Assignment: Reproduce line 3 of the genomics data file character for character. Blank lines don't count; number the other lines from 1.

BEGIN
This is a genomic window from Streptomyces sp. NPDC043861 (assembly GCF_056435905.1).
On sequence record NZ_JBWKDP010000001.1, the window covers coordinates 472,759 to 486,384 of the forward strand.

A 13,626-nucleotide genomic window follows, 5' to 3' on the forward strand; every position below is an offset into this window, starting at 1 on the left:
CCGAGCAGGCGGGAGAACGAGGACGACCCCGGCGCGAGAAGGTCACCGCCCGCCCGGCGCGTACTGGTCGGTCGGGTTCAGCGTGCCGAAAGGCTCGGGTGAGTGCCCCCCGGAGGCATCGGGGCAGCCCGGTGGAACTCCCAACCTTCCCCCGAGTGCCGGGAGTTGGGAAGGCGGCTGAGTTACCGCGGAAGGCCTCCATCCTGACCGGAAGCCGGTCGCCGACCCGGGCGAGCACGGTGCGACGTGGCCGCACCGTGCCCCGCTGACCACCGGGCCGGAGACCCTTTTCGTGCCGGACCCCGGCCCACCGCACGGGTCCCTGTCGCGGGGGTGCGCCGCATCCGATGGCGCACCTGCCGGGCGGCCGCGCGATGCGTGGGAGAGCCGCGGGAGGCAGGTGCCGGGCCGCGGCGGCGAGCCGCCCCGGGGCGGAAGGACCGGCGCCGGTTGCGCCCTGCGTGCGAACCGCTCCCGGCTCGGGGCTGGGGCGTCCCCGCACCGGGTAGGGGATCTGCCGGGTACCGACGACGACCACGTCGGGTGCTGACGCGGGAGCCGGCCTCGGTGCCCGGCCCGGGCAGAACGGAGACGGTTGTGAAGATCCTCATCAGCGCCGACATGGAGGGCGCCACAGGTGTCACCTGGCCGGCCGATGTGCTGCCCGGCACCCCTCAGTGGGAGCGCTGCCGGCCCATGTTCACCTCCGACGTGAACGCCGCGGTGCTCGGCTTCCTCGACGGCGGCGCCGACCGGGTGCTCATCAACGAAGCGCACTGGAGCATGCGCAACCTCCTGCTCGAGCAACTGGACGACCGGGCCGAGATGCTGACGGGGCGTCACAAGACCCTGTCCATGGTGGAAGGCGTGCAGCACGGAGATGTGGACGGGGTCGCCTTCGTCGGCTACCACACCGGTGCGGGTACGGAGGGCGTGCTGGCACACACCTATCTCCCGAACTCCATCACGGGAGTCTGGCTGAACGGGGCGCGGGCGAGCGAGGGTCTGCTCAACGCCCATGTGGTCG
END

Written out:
A 13,626-nucleotide genomic window follows, 5' to 3' on the forward strand; every position below is an offset into this window, starting at 1 on the left: